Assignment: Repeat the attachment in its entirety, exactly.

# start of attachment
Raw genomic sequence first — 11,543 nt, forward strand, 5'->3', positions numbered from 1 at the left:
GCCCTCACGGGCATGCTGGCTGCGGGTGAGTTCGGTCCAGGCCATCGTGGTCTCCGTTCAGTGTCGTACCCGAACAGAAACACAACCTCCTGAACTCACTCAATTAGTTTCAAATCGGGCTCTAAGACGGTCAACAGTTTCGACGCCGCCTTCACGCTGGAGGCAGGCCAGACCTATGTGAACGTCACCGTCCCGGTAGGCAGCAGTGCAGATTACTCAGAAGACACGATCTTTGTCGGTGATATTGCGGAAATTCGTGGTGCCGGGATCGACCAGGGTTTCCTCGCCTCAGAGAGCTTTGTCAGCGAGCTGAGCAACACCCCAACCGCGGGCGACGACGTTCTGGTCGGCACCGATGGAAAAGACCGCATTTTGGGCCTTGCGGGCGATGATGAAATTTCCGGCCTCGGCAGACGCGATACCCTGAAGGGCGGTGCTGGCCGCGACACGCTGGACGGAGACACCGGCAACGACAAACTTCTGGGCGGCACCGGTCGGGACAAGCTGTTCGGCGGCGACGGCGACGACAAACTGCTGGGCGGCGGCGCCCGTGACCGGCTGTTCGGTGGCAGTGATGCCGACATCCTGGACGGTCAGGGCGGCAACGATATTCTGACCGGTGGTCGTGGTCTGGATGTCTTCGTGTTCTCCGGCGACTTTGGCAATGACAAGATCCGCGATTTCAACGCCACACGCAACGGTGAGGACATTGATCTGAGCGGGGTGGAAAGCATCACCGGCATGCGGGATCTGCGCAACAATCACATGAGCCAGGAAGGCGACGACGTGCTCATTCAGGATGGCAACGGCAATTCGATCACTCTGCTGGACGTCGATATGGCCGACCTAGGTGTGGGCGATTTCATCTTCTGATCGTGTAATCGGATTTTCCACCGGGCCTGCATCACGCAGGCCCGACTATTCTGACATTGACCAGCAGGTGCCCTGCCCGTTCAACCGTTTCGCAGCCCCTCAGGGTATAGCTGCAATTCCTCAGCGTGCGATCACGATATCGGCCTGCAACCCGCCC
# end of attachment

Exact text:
Raw genomic sequence first — 11,543 nt, forward strand, 5'->3', positions numbered from 1 at the left:
GCCCTCACGGGCATGCTGGCTGCGGGTGAGTTCGGTCCAGGCCATCGTGGTCTCCGTTCAGTGTCGTACCCGAACAGAAACACAACCTCCTGAACTCACTCAATTAGTTTCAAATCGGGCTCTAAGACGGTCAACAGTTTCGACGCCGCCTTCACGCTGGAGGCAGGCCAGACCTATGTGAACGTCACCGTCCCGGTAGGCAGCAGTGCAGATTACTCAGAAGACACGATCTTTGTCGGTGATATTGCGGAAATTCGTGGTGCCGGGATCGACCAGGGTTTCCTCGCCTCAGAGAGCTTTGTCAGCGAGCTGAGCAACACCCCAACCGCGGGCGACGACGTTCTGGTCGGCACCGATGGAAAAGACCGCATTTTGGGCCTTGCGGGCGATGATGAAATTTCCGGCCTCGGCAGACGCGATACCCTGAAGGGCGGTGCTGGCCGCGACACGCTGGACGGAGACACCGGCAACGACAAACTTCTGGGCGGCACCGGTCGGGACAAGCTGTTCGGCGGCGACGGCGACGACAAACTGCTGGGCGGCGGCGCCCGTGACCGGCTGTTCGGTGGCAGTGATGCCGACATCCTGGACGGTCAGGGCGGCAACGATATTCTGACCGGTGGTCGTGGTCTGGATGTCTTCGTGTTCTCCGGCGACTTTGGCAATGACAAGATCCGCGATTTCAACGCCACACGCAACGGTGAGGACATTGATCTGAGCGGGGTGGAAAGCATCACCGGCATGCGGGATCTGCGCAACAATCACATGAGCCAGGAAGGCGACGACGTGCTCATTCAGGATGGCAACGGCAATTCGATCACTCTGCTGGACGTCGATATGGCCGACCTAGGTGTGGGCGATTTCATCTTCTGATCGTGTAATCGGATTTTCCACCGGGCCTGCATCACGCAGGCCCGACTATTCTGACATTGACCAGCAGGTGCCCTGCCCGTTCAACCGTTTCGCAGCCCCTCAGGGTATAGCTGCAATTCCTCAGCGTGCGATCACGATATCGGCCTGCAACCCGCCC